of the time (Fellman 1993). Some bats even have different

frequencies than insects can hear. The competition between

insects and bats will go on forever because they will

counter each other’s counter measures by evolving new

strategies, and as James Fullard said Evolution never

stops.

HIBERNATION AND MIGRATION

The food of bat usually becomes scarce during winter

months so some bats hibernate while others migrate (Honders

1975 and Bourliere 1995). When bats migrate they usually

move from the South to far North during the summer and they

return during the fall. Bats that hibernate prepare for the

winter by getting fat in autumn. Then they fall into a

sleep more extreme than their normal daily sleep. As in

most animals, when hibernating their major bodily functions,

such as heart-rate and breathing, are suppressed greatly.

Bats are known to interrupt their hibernation because they

have been seen in the winter.

Disturbing bats during hibernation can be very

destructive (Pistorius 1994). This is because the bats have

a limited supply of energy. The energy used when the bat is

awake is huge compared to that when it is hibernating. Bats

arise on occasion anyway to groom, or sometimes take a

flight outside, and even to move to colder places, where

they can survive with lower metabolism and save energy.

Repeated awakenings can result in starvation during the late

winter from lack of energy stores. In an extreme case in

Kentucky, during the 1960 s where a cave was a tourist

attraction, the population of 100,000 bats starved to death

after being awakened on several occasions.

REPRODUCTION

Bats have internal fertilization and give birth to

highly matured young like humans (Lauber 1968, Honders 1975,

and Ezzel 1992). Most bats only have one baby a year. The

bats mate in the roost and have little or no courtship. The

pregnant mothers form separate nursing colonies from the

others. Some species like the Mexican free-tailed bat, who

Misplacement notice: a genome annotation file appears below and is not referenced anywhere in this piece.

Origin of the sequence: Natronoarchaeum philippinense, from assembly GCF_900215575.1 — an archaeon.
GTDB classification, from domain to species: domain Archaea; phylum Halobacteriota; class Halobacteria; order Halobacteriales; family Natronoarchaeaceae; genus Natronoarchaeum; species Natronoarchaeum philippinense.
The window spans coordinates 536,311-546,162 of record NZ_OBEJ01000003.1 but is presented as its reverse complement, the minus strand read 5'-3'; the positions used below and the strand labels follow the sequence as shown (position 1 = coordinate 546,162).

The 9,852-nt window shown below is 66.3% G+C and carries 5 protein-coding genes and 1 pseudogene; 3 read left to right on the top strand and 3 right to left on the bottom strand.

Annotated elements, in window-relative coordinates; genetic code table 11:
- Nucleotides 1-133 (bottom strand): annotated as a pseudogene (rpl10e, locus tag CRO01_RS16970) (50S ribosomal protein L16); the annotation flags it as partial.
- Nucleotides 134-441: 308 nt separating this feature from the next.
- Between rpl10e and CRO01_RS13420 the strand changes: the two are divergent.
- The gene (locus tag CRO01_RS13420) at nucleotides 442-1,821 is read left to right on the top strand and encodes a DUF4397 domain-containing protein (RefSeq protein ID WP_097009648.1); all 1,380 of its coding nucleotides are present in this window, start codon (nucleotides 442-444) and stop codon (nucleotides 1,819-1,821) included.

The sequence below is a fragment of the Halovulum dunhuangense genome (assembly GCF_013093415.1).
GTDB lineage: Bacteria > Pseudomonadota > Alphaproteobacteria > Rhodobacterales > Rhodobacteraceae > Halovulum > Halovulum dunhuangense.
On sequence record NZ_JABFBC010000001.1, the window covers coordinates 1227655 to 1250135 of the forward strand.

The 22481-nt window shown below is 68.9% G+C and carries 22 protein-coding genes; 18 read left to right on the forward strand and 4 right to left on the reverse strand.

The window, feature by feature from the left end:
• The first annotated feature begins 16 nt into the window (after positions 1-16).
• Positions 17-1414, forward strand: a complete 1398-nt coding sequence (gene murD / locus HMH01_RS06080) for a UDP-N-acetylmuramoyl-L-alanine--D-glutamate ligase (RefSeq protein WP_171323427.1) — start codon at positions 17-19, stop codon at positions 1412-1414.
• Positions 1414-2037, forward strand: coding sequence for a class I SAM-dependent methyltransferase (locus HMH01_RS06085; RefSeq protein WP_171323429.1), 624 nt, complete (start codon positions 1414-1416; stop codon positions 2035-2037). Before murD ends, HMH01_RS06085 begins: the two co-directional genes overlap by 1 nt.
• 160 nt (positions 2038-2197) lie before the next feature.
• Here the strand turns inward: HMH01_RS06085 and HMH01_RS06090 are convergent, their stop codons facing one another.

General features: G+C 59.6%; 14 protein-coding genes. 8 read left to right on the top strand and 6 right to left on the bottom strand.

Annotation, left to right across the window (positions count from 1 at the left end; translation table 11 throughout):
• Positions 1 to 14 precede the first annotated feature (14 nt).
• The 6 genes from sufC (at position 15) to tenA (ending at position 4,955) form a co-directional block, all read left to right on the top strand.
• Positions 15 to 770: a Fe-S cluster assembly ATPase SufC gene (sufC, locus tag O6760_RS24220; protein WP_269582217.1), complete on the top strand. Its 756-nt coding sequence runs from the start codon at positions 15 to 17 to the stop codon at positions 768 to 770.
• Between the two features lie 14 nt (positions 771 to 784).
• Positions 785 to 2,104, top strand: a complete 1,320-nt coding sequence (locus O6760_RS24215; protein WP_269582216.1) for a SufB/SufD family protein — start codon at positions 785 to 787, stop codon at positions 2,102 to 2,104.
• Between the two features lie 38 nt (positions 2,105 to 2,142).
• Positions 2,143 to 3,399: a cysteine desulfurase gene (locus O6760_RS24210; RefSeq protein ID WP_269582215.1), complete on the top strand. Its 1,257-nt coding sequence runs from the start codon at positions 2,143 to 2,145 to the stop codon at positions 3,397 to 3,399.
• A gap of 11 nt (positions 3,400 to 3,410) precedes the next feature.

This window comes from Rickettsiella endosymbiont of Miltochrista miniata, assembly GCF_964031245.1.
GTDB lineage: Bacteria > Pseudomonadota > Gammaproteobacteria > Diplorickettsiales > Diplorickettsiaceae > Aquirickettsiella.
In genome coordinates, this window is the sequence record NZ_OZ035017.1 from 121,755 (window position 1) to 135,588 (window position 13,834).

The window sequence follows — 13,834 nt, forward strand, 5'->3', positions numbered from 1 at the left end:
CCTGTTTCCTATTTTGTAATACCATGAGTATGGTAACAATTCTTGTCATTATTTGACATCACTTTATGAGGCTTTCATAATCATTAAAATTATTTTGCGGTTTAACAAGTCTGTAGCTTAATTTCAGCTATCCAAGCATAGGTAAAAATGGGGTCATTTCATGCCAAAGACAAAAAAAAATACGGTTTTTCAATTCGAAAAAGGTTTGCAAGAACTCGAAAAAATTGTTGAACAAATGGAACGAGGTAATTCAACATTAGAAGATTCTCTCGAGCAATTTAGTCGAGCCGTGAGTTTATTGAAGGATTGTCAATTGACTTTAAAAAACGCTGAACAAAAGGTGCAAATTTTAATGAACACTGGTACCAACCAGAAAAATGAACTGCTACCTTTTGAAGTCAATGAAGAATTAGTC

migrate immediately after mating, produce a secretion that

preserves the male s sperm until they reach their new roost.

When their baby is being born the mother hangs by

her thumbs to a tree branch. Its tail membrane acts as a

cradle and the baby is born into it tail first. Then the

mother hangs by one wing and cleans the baby with the other.

It is then attached to the mother s teat where it will hold

on during flight. In some species the baby is left at the

roost when the mother is hunting, in others the baby is

taken along. In the species that carry their young

eventually the baby grows too big for the mother and is left

in the roost. The bat then learns to fly and hunt its prey

by itself (Lauber 1968).

SPECIALIZED BATS

Some bats have developed special ways of adapting to

their surroundings. Though most bats eat insects, some feed

on fruit, nectar, small vertebrates, fish, and blood

(Bourliere 1995). The bats that eat fruit help disperse

seeds by eating and then dropping the seeds in their

droppings during flight. Those that drink nectar act like

hummingbirds pollinating flowers (Anonymous 1991). Bats

that eat small vertebrates along with insects and fruit are

often called false vampires. These bats eat lizards, tree

frogs, birds, rodents, and smaller bats. They kill their

prey by using their strong jaws and teeth to break their

neck. These bats have only about a two foot wingspan so

their prey tends to be small. Bats that catch fish fly just

above the water and catch the fish with its hind feet and